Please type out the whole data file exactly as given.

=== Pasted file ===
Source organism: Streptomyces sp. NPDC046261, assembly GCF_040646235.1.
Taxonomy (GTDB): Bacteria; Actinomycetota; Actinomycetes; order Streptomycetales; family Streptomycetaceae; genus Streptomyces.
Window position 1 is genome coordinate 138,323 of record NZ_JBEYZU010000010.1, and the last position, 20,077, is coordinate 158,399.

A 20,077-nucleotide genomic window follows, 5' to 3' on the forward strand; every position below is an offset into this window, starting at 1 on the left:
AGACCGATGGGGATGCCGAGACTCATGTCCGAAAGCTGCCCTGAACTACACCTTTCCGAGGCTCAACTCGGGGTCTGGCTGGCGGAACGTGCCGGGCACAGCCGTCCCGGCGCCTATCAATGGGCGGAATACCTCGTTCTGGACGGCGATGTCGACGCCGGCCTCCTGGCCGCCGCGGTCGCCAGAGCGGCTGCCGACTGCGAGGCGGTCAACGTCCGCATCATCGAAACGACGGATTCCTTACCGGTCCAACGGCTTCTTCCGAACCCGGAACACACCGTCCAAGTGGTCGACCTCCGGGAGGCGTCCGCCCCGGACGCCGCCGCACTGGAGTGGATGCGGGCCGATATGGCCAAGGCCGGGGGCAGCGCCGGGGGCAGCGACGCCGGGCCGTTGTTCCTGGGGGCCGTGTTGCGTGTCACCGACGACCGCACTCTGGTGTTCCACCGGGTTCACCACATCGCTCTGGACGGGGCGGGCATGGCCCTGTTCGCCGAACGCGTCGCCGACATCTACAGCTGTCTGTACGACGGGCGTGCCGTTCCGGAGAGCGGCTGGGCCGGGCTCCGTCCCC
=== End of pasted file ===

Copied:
Source organism: Streptomyces sp. NPDC046261, assembly GCF_040646235.1.
Taxonomy (GTDB): Bacteria; Actinomycetota; Actinomycetes; order Streptomycetales; family Streptomycetaceae; genus Streptomyces.
Window position 1 is genome coordinate 138,323 of record NZ_JBEYZU010000010.1, and the last position, 20,077, is coordinate 158,399.

A 20,077-nucleotide genomic window follows, 5' to 3' on the forward strand; every position below is an offset into this window, starting at 1 on the left:
AGACCGATGGGGATGCCGAGACTCATGTCCGAAAGCTGCCCTGAACTACACCTTTCCGAGGCTCAACTCGGGGTCTGGCTGGCGGAACGTGCCGGGCACAGCCGTCCCGGCGCCTATCAATGGGCGGAATACCTCGTTCTGGACGGCGATGTCGACGCCGGCCTCCTGGCCGCCGCGGTCGCCAGAGCGGCTGCCGACTGCGAGGCGGTCAACGTCCGCATCATCGAAACGACGGATTCCTTACCGGTCCAACGGCTTCTTCCGAACCCGGAACACACCGTCCAAGTGGTCGACCTCCGGGAGGCGTCCGCCCCGGACGCCGCCGCACTGGAGTGGATGCGGGCCGATATGGCCAAGGCCGGGGGCAGCGCCGGGGGCAGCGACGCCGGGCCGTTGTTCCTGGGGGCCGTGTTGCGTGTCACCGACGACCGCACTCTGGTGTTCCACCGGGTTCACCACATCGCTCTGGACGGGGCGGGCATGGCCCTGTTCGCCGAACGCGTCGCCGACATCTACAGCTGTCTGTACGACGGGCGTGCCGTTCCGGAGAGCGGCTGGGCCGGGCTCCGTCCCC